Graffiti as an art form has a colourful history in London. Originally vilified as vandalism and disliked for its often left-leaning political messages, it has garnered a lot of respect over the years. In spite of MPs declaring it a crime and vowing to rid their cities of it, in many of those cities it has become part and parcel of the local community.
Who, after all, would want to rid themselves of Banksy’s famous French Maid? And ROA’s black-and-white crane on London’s Brick Lane is so beloved that residents wouldn’t even let it be temporarily covered for the Olympics. Guides now offer tours to the city’s most famous graffiti locations – and fans secretly hope to be able to see an artwork being created.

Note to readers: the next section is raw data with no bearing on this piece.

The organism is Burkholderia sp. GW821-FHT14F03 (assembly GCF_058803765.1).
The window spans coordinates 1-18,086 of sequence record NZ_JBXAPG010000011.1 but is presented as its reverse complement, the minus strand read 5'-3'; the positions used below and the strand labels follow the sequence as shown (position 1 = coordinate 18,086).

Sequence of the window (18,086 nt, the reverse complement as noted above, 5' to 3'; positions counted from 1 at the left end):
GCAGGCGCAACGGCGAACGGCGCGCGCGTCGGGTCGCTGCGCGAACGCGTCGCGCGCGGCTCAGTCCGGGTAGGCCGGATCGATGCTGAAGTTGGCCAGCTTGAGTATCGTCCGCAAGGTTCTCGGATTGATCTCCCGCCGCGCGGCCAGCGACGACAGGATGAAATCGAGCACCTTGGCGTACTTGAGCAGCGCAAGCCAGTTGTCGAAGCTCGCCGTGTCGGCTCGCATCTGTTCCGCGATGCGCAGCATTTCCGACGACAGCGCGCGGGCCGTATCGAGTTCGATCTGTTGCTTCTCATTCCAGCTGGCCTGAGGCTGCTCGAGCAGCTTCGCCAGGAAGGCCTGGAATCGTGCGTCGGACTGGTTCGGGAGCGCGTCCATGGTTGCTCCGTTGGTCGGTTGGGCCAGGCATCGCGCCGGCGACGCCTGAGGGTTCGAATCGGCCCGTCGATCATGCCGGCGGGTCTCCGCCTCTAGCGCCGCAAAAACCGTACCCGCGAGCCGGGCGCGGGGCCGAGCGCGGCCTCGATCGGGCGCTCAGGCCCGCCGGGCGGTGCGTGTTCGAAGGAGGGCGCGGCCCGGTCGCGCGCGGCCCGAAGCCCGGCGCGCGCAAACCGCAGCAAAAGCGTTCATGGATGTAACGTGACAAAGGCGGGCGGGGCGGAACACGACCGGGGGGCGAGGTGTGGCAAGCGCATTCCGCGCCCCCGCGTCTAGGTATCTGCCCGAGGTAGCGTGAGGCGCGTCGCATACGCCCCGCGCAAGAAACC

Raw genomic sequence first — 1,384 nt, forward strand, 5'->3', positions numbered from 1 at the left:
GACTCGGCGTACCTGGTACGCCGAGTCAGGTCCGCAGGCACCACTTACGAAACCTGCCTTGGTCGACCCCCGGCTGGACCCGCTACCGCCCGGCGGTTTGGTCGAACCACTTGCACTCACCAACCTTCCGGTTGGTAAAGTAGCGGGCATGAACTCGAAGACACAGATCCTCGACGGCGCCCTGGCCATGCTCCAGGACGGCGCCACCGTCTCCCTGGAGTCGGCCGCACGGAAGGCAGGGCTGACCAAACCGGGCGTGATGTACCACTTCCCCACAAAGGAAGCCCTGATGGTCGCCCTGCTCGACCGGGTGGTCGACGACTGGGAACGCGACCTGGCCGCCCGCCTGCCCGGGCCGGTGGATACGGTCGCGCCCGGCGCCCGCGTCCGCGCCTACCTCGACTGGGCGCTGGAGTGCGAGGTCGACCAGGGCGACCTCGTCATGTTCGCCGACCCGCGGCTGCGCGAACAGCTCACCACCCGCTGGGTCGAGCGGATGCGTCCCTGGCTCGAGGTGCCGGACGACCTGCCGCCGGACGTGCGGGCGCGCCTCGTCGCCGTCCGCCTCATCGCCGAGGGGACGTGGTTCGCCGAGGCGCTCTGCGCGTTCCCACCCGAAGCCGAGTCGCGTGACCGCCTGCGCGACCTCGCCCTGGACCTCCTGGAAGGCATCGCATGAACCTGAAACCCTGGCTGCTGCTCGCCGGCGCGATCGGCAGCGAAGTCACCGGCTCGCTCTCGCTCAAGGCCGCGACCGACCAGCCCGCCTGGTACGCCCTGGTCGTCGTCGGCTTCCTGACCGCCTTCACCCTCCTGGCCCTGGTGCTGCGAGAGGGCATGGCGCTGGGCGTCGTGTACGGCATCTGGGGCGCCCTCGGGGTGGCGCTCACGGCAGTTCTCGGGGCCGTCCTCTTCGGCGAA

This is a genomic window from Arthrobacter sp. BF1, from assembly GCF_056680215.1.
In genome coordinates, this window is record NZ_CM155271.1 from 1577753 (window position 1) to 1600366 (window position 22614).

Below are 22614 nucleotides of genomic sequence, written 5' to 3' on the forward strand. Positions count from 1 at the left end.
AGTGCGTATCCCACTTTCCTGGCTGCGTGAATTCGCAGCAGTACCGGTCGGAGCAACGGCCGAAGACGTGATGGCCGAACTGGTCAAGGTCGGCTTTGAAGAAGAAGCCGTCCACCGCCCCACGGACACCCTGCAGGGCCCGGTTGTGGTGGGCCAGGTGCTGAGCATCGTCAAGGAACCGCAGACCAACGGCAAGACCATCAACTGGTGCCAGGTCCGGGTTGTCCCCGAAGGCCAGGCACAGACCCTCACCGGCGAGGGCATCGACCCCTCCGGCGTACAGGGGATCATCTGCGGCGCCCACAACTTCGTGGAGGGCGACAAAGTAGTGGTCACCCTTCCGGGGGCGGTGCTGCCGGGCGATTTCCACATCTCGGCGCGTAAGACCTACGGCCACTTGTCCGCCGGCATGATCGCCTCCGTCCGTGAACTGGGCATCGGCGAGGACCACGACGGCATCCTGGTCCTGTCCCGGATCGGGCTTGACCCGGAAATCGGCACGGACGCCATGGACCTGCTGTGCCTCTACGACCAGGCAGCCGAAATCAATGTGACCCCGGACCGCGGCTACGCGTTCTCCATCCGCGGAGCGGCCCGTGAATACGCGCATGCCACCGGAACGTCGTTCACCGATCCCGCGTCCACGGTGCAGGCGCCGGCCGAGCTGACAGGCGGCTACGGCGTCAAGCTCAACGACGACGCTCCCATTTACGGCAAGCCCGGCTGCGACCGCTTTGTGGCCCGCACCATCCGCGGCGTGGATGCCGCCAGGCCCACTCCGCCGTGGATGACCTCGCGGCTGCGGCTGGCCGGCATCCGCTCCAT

The face of the city is gleaming in many beautiful colours, enriched by artists both local and international. Many Londoners celebrate the graffiti culture in the metropolis – or at least view it as integral to their surroundings.